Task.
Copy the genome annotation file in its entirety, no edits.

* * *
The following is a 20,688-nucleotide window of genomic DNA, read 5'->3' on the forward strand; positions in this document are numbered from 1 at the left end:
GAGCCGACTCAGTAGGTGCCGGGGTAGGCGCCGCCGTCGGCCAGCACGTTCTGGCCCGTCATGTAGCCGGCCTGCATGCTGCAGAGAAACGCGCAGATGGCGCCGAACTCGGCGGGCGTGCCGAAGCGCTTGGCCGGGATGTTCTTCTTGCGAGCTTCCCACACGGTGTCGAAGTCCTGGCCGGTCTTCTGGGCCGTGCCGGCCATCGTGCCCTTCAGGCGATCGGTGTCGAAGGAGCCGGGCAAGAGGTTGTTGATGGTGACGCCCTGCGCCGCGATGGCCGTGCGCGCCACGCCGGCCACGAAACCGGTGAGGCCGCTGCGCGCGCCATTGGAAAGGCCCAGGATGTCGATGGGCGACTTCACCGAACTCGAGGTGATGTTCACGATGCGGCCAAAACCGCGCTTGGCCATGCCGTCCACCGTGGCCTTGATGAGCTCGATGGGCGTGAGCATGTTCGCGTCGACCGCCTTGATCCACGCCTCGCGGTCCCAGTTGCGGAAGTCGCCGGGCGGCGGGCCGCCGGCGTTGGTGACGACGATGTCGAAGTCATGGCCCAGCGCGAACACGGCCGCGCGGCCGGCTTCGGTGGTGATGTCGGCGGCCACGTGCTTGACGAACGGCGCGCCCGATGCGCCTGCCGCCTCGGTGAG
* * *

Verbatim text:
The following is a 20,688-nucleotide window of genomic DNA, read 5'->3' on the forward strand; positions in this document are numbered from 1 at the left end:
GAGCCGACTCAGTAGGTGCCGGGGTAGGCGCCGCCGTCGGCCAGCACGTTCTGGCCCGTCATGTAGCCGGCCTGCATGCTGCAGAGAAACGCGCAGATGGCGCCGAACTCGGCGGGCGTGCCGAAGCGCTTGGCCGGGATGTTCTTCTTGCGAGCTTCCCACACGGTGTCGAAGTCCTGGCCGGTCTTCTGGGCCGTGCCGGCCATCGTGCCCTTCAGGCGATCGGTGTCGAAGGAGCCGGGCAAGAGGTTGTTGATGGTGACGCCCTGCGCCGCGATGGCCGTGCGCGCCACGCCGGCCACGAAACCGGTGAGGCCGCTGCGCGCGCCATTGGAAAGGCCCAGGATGTCGATGGGCGACTTCACCGAACTCGAGGTGATGTTCACGATGCGGCCAAAACCGCGCTTGGCCATGCCGTCCACCGTGGCCTTGATGAGCTCGATGGGCGTGAGCATGTTCGCGTCGACCGCCTTGATCCACGCCTCGCGGTCCCAGTTGCGGAAGTCGCCGGGCGGCGGGCCGCCGGCGTTGGTGACGACGATGTCGAAGTCATGGCCCAGCGCGAACACGGCCGCGCGGCCGGCTTCGGTGGTGATGTCGGCGGCCACGTGCTTGACGAACGGCGCGCCCGATGCGCCTGCCGCCTCGGTGAG